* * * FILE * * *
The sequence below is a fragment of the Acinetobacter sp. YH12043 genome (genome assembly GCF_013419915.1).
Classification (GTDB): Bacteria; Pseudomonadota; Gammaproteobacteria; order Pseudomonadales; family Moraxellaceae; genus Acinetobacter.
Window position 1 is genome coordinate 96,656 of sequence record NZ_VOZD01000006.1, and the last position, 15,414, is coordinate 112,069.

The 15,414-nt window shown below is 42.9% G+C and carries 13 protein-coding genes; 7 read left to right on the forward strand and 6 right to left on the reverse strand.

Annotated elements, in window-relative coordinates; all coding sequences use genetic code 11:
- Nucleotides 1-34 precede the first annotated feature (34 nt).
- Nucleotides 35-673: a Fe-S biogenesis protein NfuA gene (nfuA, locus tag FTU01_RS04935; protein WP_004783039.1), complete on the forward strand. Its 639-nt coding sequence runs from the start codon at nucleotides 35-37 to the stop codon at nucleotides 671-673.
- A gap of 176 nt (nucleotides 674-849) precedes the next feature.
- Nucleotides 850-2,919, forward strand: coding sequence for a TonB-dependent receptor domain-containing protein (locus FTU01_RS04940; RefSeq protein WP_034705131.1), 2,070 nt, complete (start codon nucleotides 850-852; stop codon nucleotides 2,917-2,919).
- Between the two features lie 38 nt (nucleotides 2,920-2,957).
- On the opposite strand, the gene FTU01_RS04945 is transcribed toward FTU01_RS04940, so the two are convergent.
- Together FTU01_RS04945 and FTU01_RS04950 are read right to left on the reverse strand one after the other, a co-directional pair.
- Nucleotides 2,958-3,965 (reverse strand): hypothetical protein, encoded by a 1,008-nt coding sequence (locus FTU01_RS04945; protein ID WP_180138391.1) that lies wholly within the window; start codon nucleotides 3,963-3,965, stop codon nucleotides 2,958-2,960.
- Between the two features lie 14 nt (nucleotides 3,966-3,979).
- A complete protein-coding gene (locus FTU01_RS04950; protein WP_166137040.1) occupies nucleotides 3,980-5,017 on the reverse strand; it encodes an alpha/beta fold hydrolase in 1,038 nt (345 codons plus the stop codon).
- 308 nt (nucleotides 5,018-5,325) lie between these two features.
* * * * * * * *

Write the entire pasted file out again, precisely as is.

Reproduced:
The sequence below is a fragment of the Acinetobacter sp. YH12043 genome (genome assembly GCF_013419915.1).
Classification (GTDB): Bacteria; Pseudomonadota; Gammaproteobacteria; order Pseudomonadales; family Moraxellaceae; genus Acinetobacter.
Window position 1 is genome coordinate 96,656 of sequence record NZ_VOZD01000006.1, and the last position, 15,414, is coordinate 112,069.

The 15,414-nt window shown below is 42.9% G+C and carries 13 protein-coding genes; 7 read left to right on the forward strand and 6 right to left on the reverse strand.

Annotated elements, in window-relative coordinates; all coding sequences use genetic code 11:
- Nucleotides 1-34 precede the first annotated feature (34 nt).
- Nucleotides 35-673: a Fe-S biogenesis protein NfuA gene (nfuA, locus tag FTU01_RS04935; protein WP_004783039.1), complete on the forward strand. Its 639-nt coding sequence runs from the start codon at nucleotides 35-37 to the stop codon at nucleotides 671-673.
- A gap of 176 nt (nucleotides 674-849) precedes the next feature.
- Nucleotides 850-2,919, forward strand: coding sequence for a TonB-dependent receptor domain-containing protein (locus FTU01_RS04940; RefSeq protein WP_034705131.1), 2,070 nt, complete (start codon nucleotides 850-852; stop codon nucleotides 2,917-2,919).
- Between the two features lie 38 nt (nucleotides 2,920-2,957).
- On the opposite strand, the gene FTU01_RS04945 is transcribed toward FTU01_RS04940, so the two are convergent.
- Together FTU01_RS04945 and FTU01_RS04950 are read right to left on the reverse strand one after the other, a co-directional pair.
- Nucleotides 2,958-3,965 (reverse strand): hypothetical protein, encoded by a 1,008-nt coding sequence (locus FTU01_RS04945; protein ID WP_180138391.1) that lies wholly within the window; start codon nucleotides 3,963-3,965, stop codon nucleotides 2,958-2,960.
- Between the two features lie 14 nt (nucleotides 3,966-3,979).
- A complete protein-coding gene (locus FTU01_RS04950; protein WP_166137040.1) occupies nucleotides 3,980-5,017 on the reverse strand; it encodes an alpha/beta fold hydrolase in 1,038 nt (345 codons plus the stop codon).
- 308 nt (nucleotides 5,018-5,325) lie between these two features.